Apperian argues more enterprise mobility investments focusing on bottom line
Organisations expect their enterprise mobility initiatives to go beyond business processes and employee satisfaction and impact the bottom line, according to a new piece of research from Apperian.
The study, conducted in conjunction with CITO Research which polled more than 100 mobility professionals across over 10 industries, found that almost half (43%) of respondents said increased productivity was their primary goal for an enterprise app rollout, up 20% from the previous year. More than one in five (22%) said new revenue or service delivery opportunities were the key focus, up from just 5% in 2016.
An overwhelming 80% of respondents said they planned to expand their app portfolio over the next 12 months, while 85% said their organisation will be most impacted by a combination of apps which improves productivity company-wide, alongside apps that enable mobile sales and field service.
Yet there were potential downsides; more respondents - 57% - said they were concerned about corporate data on personal and other non-managed devices, up 13% from last year. Almost half (45%) of respondents also noted their security concern over addressing BYOD employees, as well as contracted workers.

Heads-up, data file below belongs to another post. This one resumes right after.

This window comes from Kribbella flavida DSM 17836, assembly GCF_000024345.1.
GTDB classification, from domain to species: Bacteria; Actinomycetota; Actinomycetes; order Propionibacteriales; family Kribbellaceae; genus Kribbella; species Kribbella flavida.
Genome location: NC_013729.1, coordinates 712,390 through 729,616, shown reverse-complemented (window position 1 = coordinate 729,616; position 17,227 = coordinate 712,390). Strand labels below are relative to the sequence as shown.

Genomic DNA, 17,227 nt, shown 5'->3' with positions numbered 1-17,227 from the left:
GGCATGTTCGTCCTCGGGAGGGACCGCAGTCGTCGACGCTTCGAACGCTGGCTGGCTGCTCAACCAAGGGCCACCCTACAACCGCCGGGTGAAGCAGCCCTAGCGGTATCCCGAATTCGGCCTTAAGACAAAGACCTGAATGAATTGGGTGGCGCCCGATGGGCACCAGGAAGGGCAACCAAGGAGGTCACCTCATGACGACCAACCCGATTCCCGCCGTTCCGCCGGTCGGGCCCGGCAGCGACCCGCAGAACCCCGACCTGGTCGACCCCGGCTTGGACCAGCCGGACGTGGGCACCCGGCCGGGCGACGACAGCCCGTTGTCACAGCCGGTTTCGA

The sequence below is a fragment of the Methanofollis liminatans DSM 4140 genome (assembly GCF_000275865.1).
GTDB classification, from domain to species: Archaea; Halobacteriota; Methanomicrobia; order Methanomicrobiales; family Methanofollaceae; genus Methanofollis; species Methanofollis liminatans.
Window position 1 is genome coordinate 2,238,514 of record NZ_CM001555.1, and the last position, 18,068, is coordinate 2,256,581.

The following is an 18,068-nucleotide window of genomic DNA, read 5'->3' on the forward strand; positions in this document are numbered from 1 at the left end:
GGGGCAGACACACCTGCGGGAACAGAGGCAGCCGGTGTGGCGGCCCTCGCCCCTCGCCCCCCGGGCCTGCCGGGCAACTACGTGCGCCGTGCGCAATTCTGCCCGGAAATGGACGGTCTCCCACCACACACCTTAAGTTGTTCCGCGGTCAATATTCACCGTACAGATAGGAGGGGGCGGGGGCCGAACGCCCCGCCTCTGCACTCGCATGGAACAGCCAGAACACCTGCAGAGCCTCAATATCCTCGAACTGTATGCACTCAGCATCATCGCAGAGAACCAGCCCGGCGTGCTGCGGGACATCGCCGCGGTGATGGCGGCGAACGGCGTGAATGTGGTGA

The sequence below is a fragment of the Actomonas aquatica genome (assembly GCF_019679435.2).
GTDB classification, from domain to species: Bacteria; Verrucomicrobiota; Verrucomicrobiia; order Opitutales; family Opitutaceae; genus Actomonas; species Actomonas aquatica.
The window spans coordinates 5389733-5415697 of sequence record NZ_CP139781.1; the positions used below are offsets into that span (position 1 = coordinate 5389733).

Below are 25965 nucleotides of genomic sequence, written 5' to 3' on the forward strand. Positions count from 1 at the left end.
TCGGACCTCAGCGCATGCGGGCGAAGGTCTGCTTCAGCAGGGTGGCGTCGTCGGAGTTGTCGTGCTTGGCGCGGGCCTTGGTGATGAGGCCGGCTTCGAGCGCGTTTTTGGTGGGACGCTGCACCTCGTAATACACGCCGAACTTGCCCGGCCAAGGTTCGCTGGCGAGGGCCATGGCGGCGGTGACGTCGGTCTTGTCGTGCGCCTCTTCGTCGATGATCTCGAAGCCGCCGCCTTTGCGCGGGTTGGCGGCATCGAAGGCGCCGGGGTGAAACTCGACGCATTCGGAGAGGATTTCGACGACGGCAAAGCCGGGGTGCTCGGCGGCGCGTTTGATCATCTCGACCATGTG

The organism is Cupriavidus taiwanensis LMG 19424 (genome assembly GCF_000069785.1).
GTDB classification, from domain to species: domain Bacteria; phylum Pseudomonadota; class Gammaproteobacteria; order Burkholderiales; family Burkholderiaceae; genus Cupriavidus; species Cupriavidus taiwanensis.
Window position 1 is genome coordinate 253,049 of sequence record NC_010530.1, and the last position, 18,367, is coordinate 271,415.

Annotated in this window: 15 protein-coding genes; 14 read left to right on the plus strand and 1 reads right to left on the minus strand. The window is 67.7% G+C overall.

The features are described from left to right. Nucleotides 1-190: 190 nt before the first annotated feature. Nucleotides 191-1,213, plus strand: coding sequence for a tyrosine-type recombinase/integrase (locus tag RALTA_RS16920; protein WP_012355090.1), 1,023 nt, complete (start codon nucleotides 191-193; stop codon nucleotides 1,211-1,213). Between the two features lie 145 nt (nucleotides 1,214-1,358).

“The increasing sophistication of, and expectations for, enterprise mobility efforts is becoming clear,” said Mark Lorion, president and general manager of Apperian in a statement. “This year’s research findings show that executives now see enterprise mobility as a key enabler in new revenue and service delivery opportunities for their organisations.
“Not only are mobility programs becoming more strategic, but they also are increasing in reach,” Lorion added. “Enterprise apps are now deployed to much broader communities of users, extending well beyond traditional full-time workers.”
Apperian, whose focus is around mobile application management (MAM), was acquired by app security provider Arxan Technologies at the beginning of this year. As Enterprise AppsTech revealed, the two companies had been discussing a variety of options in the prior 12 months, including strategic partnerships and investment, before settling on acquisition as both companies’ management “felt there were so many synergies that the companies could maximise impact and value by becoming one organisation.”
You can find out more about the Apperian executive enterprise mobility report here.
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